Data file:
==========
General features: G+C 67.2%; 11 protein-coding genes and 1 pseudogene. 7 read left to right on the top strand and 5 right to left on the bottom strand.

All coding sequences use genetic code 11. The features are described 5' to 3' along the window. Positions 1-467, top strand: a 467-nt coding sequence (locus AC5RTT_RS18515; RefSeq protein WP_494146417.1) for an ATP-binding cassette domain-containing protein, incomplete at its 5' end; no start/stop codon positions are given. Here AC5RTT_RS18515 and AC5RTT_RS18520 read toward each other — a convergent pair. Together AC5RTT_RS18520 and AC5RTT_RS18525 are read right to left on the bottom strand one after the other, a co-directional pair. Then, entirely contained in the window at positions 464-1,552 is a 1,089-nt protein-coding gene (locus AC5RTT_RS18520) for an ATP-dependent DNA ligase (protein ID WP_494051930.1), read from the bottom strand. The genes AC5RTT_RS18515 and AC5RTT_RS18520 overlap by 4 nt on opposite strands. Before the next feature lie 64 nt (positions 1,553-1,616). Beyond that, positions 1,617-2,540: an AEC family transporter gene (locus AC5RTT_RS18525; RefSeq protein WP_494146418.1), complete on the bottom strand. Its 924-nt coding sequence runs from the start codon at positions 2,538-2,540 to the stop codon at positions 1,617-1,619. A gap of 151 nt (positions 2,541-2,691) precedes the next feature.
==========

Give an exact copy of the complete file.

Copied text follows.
General features: G+C 67.2%; 11 protein-coding genes and 1 pseudogene. 7 read left to right on the top strand and 5 right to left on the bottom strand.

All coding sequences use genetic code 11. The features are described 5' to 3' along the window. Positions 1-467, top strand: a 467-nt coding sequence (locus AC5RTT_RS18515; RefSeq protein WP_494146417.1) for an ATP-binding cassette domain-containing protein, incomplete at its 5' end; no start/stop codon positions are given. Here AC5RTT_RS18515 and AC5RTT_RS18520 read toward each other — a convergent pair. Together AC5RTT_RS18520 and AC5RTT_RS18525 are read right to left on the bottom strand one after the other, a co-directional pair. Then, entirely contained in the window at positions 464-1,552 is a 1,089-nt protein-coding gene (locus AC5RTT_RS18520) for an ATP-dependent DNA ligase (protein ID WP_494051930.1), read from the bottom strand. The genes AC5RTT_RS18515 and AC5RTT_RS18520 overlap by 4 nt on opposite strands. Before the next feature lie 64 nt (positions 1,553-1,616). Beyond that, positions 1,617-2,540: an AEC family transporter gene (locus AC5RTT_RS18525; RefSeq protein WP_494146418.1), complete on the bottom strand. Its 924-nt coding sequence runs from the start codon at positions 2,538-2,540 to the stop codon at positions 1,617-1,619. A gap of 151 nt (positions 2,541-2,691) precedes the next feature.